WHAT WORKS: Good production values, especially the box, oversized character cards and poker chips (which are a thing of beauty indeed). Gameplay is fast and fun for a casual setting, and all of the major Detective Show tropes are in full effect with the suspects. Surprisingly, for a licensed product, the price isn't overly inflated.

WHAT DOESN'T WORK: Not a very deep game, if that's what you're looking for.

CONCLUSION: My wife is a casual gamer who is a fan of Castle, and when I read that this was basically a light, casual card game, I decided to pick it up for her for Christmas. Not a surprise at all, she really likes it. There's nothing deep or in-depth here, and there is a decent sized luck factor, but there's enough gameplay to keep me happy and fast enough play to keep my wife happy. It may not be what some were hoping for from a Castle card game, but it's pretty much exactly what Cryptozoic was actually trying for.

BARONICA: A Dungeon World Campaign Front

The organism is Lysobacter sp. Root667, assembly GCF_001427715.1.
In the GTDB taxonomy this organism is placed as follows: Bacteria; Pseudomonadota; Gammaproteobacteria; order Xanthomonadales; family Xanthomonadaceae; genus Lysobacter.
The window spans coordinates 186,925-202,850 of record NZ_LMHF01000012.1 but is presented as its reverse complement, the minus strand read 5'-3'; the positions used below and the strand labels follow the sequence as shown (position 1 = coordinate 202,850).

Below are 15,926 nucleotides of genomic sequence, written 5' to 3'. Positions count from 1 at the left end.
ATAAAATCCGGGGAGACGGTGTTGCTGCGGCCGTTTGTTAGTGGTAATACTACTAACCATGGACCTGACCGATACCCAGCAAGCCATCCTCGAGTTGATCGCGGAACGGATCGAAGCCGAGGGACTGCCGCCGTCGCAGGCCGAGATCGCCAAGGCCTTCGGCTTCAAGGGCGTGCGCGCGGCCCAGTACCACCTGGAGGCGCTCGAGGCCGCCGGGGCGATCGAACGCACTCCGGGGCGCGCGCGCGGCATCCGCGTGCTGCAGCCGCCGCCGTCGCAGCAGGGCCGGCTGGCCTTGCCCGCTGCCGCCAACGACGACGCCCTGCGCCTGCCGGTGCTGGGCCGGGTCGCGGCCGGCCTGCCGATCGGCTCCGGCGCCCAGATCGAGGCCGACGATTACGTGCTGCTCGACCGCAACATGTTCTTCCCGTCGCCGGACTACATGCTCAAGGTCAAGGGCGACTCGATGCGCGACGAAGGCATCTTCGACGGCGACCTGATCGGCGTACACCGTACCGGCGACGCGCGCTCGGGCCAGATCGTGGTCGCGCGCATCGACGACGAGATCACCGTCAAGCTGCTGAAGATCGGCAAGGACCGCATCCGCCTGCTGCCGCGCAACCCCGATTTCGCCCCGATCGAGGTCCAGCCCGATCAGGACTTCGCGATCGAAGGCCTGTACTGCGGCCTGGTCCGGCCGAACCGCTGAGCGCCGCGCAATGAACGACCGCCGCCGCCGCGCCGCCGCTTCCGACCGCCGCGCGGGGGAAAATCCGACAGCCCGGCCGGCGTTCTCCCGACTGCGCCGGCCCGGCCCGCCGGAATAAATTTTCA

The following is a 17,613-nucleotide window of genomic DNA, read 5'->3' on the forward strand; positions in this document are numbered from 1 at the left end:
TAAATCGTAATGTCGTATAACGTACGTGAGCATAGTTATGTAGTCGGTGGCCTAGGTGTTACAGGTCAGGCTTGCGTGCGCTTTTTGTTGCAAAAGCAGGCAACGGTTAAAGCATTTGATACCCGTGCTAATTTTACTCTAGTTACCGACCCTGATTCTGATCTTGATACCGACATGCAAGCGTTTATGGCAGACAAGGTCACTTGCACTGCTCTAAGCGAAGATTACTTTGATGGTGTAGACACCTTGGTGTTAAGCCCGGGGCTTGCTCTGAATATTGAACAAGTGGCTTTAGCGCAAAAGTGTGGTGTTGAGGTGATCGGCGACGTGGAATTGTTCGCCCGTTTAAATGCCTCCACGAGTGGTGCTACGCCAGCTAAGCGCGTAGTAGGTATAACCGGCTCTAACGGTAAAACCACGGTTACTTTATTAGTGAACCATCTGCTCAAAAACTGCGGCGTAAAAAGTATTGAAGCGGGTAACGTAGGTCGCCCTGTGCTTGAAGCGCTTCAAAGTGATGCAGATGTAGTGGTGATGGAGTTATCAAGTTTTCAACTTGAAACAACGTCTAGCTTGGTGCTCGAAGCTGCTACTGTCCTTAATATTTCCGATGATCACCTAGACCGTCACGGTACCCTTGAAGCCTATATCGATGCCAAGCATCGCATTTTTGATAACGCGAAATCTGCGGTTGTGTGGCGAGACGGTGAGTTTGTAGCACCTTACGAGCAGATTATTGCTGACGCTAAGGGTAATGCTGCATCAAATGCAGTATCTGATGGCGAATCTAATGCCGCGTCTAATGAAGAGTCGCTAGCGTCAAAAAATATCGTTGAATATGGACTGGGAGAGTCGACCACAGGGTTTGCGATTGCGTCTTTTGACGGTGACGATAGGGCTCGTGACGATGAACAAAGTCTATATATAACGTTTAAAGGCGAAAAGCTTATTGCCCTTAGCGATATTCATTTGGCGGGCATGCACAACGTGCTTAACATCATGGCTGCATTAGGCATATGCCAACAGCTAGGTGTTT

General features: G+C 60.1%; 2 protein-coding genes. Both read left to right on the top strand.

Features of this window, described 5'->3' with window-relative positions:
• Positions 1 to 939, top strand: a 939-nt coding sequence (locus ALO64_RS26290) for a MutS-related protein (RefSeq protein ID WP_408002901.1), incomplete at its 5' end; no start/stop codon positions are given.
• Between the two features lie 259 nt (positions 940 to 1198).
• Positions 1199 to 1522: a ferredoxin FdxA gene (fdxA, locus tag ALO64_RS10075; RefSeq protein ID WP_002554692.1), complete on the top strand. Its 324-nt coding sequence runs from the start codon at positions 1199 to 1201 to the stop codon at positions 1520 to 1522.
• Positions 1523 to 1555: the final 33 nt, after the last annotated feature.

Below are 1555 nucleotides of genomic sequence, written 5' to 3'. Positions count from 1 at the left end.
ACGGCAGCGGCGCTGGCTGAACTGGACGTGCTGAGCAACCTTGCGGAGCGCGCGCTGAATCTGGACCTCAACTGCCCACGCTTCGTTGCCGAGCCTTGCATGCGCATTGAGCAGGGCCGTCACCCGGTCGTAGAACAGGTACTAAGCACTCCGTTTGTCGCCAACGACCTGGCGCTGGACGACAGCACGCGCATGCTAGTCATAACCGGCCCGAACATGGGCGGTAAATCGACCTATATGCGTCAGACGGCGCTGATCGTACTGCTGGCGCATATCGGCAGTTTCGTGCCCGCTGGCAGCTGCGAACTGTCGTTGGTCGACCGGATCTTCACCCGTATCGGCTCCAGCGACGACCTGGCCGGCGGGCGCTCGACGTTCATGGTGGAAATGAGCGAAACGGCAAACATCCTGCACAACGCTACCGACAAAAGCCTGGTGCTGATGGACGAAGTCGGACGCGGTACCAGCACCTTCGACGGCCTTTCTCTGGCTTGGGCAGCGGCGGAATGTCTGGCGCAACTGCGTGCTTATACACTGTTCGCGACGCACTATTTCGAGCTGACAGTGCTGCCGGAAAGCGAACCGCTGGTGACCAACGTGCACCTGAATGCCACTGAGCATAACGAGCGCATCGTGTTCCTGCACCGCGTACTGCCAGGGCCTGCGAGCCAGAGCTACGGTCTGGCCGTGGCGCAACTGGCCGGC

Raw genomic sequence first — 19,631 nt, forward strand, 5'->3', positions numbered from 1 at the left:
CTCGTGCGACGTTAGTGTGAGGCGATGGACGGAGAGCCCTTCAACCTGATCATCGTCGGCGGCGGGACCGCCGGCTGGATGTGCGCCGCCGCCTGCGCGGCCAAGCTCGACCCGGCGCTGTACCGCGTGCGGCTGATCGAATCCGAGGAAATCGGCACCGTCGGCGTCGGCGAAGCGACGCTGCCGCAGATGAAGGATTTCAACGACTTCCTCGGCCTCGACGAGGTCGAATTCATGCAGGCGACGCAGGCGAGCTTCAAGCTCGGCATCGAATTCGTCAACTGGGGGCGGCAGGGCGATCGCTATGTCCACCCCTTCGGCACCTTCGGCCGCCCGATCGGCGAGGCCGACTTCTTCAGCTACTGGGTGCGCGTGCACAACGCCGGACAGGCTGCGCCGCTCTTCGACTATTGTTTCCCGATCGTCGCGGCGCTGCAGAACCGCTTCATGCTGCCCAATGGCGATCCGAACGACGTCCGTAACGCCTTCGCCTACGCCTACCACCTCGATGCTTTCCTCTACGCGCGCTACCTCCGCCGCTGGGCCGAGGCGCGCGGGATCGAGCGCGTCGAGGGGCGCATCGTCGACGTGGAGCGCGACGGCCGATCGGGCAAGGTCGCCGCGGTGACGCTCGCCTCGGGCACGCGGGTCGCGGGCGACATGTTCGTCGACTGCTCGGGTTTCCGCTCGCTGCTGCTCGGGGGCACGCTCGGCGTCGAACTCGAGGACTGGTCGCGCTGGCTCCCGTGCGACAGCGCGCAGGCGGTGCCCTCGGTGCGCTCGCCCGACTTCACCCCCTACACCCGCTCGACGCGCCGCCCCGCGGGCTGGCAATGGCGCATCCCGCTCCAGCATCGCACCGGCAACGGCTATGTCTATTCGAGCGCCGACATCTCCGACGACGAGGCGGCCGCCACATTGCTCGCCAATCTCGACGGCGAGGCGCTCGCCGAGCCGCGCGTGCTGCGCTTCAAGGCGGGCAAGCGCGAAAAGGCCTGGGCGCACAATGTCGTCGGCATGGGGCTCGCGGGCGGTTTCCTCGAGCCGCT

WHAT YOU SHOULD KNOW: Released by Three Sages Games, Baronica is a campaign front for Dungeon World, which I reviewed recently. Baronica is based on the author's old fantasy campaign, with some details left out. In keeping with the Dungeon World mindset, Baronica is left pretty open for the GMs and players to fill in, maps included. It's a fairly typical fantasy setting, in which the High King has fallen and the people are trying to determine who can take the crown. In the meanwhile, goblins are getting violent, and a dark force is rising to consume everyone (because that's what dark forces DO). A number of important NPCs are provided, as well as questions relevant to the campaign for the players to answer, and Special Moves for certain parts of the setting (my favorite being the move that details what happens when the PCs encounter The Azure Unicorn). Of course, Dangers are present, and a few Fronts are provided to help you guide the escalation of the threat level (such as the Rise of the Dark Lord).